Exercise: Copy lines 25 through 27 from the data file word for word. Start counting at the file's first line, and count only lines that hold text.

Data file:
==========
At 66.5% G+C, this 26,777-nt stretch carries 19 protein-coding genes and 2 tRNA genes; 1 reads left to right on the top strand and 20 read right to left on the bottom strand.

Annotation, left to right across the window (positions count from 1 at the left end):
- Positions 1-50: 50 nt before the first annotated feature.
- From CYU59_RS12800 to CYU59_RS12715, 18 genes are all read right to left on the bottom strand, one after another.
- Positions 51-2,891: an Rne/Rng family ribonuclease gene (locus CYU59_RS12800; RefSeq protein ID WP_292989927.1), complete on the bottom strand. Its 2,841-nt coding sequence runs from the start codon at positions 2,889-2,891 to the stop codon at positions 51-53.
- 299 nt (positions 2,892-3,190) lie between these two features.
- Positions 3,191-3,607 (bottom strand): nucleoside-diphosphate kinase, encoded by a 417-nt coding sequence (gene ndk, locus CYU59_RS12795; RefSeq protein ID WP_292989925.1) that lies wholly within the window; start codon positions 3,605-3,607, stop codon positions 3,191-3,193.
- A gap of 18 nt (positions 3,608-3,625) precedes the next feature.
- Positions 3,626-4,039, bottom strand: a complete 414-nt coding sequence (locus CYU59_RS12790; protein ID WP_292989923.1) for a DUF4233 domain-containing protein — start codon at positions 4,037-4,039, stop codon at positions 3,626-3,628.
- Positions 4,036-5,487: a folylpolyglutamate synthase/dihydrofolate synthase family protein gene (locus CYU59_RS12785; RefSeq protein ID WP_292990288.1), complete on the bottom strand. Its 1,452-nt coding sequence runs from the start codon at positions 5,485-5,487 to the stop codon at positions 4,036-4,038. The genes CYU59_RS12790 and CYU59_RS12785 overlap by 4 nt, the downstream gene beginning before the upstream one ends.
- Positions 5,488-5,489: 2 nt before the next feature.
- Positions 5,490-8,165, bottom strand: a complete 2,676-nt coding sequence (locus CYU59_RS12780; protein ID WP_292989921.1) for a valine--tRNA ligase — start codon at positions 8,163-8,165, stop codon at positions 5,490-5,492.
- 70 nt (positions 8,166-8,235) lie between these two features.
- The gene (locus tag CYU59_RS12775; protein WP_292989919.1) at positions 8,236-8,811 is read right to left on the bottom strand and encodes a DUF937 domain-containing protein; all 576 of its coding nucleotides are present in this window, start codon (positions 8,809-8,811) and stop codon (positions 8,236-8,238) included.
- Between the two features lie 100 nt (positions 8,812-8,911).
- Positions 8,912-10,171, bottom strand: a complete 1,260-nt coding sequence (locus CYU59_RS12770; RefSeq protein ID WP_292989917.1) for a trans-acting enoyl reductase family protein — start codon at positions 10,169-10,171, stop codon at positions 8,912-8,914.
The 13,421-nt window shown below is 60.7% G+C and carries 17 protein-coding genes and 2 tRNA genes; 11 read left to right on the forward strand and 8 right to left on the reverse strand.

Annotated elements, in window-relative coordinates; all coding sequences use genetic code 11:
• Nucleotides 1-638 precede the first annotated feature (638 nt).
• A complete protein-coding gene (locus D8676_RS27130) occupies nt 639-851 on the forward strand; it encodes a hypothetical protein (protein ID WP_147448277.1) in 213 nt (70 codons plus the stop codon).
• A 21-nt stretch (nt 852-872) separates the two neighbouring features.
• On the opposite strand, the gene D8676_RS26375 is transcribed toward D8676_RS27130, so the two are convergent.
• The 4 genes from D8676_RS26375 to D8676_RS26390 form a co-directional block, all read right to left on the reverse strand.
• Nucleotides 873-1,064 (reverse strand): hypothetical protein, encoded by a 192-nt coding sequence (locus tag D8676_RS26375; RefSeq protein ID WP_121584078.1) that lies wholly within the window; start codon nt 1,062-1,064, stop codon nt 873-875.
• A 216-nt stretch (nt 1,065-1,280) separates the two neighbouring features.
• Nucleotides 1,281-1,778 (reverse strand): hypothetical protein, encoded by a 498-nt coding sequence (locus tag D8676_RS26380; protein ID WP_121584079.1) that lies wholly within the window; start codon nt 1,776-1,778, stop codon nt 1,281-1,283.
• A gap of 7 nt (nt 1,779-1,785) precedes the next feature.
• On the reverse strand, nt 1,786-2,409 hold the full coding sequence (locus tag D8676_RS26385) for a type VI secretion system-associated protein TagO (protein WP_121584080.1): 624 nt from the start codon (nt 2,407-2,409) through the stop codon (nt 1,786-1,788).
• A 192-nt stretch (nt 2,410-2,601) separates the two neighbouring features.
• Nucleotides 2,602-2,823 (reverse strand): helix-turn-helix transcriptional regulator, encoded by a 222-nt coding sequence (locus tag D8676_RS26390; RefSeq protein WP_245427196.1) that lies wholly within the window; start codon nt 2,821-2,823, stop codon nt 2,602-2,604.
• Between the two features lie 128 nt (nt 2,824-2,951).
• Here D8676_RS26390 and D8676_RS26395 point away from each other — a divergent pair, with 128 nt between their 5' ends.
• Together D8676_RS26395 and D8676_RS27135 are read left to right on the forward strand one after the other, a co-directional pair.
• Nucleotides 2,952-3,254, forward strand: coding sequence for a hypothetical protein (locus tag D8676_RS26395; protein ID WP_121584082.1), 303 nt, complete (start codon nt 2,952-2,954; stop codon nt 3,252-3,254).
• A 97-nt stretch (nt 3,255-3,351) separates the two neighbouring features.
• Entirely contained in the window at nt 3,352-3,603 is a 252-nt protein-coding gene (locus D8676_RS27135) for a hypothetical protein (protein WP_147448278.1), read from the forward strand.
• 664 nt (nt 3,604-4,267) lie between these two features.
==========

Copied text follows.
• A 216-nt stretch (nt 1,065-1,280) separates the two neighbouring features.
• Nucleotides 1,281-1,778 (reverse strand): hypothetical protein, encoded by a 498-nt coding sequence (locus tag D8676_RS26380; protein ID WP_121584079.1) that lies wholly within the window; start codon nt 1,776-1,778, stop codon nt 1,281-1,283.
• A gap of 7 nt (nt 1,779-1,785) precedes the next feature.